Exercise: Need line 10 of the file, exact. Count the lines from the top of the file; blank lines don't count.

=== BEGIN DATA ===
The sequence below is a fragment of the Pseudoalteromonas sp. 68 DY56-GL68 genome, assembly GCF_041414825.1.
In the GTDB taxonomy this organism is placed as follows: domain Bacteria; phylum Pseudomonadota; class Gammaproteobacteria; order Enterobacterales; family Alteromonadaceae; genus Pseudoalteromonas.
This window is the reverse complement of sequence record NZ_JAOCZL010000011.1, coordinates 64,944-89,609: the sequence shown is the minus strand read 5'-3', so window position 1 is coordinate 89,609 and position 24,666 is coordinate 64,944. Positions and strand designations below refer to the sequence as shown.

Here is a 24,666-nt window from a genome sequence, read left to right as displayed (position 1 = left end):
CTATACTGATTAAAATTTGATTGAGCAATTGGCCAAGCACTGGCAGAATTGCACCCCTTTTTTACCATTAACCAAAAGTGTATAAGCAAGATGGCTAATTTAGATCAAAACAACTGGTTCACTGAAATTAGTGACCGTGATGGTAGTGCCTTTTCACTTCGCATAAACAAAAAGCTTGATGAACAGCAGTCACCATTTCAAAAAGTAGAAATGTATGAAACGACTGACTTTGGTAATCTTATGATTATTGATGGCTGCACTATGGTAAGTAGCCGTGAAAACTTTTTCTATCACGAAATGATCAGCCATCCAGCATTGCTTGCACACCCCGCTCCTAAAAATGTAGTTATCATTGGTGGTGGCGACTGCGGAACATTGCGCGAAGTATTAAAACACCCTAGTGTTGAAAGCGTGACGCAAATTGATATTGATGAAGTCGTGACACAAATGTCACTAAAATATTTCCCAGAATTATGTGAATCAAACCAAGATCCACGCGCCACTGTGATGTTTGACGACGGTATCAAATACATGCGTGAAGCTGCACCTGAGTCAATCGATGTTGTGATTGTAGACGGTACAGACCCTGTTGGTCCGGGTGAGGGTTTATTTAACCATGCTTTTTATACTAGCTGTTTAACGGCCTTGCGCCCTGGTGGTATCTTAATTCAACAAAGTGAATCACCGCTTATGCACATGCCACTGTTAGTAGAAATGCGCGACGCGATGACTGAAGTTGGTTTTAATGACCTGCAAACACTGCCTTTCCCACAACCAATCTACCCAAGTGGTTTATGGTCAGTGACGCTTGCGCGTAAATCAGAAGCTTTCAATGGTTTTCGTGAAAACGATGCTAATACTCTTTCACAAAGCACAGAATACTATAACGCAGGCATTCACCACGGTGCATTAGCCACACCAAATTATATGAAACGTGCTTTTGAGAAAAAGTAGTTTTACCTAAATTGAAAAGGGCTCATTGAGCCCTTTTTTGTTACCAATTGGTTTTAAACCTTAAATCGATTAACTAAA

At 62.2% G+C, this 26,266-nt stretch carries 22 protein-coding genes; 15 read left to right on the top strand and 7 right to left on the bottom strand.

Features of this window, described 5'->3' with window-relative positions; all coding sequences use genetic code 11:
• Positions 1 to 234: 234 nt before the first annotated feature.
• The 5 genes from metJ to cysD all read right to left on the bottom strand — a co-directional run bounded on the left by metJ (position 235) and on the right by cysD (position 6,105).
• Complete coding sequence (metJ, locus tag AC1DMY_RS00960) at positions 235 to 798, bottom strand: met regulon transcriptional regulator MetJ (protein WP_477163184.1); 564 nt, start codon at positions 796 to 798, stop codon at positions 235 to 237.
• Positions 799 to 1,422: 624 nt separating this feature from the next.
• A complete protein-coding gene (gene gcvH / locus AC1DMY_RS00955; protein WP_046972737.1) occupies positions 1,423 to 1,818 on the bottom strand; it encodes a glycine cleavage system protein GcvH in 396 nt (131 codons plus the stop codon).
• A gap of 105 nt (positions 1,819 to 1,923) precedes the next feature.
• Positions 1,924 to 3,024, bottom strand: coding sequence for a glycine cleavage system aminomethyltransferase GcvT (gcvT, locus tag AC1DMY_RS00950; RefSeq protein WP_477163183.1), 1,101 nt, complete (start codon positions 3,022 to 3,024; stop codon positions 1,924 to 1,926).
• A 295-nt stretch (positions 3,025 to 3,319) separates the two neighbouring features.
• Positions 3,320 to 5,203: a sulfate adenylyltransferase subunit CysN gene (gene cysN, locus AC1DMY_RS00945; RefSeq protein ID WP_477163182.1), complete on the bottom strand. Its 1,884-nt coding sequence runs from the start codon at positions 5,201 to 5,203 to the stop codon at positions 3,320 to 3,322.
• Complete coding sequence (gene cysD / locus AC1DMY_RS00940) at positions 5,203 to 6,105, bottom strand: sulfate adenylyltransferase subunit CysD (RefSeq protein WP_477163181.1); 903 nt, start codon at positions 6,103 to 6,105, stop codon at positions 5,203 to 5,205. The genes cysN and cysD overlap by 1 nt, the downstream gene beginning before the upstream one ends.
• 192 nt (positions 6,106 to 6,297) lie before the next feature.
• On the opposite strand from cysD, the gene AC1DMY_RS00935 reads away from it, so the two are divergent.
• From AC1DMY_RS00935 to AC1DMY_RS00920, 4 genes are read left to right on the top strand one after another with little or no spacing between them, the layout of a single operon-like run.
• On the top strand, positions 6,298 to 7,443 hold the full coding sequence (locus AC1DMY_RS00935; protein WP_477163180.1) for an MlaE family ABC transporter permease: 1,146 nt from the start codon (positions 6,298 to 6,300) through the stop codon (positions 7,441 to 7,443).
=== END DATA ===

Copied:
• Complete coding sequence (metJ, locus tag AC1DMY_RS00960) at positions 235 to 798, bottom strand: met regulon transcriptional regulator MetJ (protein WP_477163184.1); 564 nt, start codon at positions 796 to 798, stop codon at positions 235 to 237.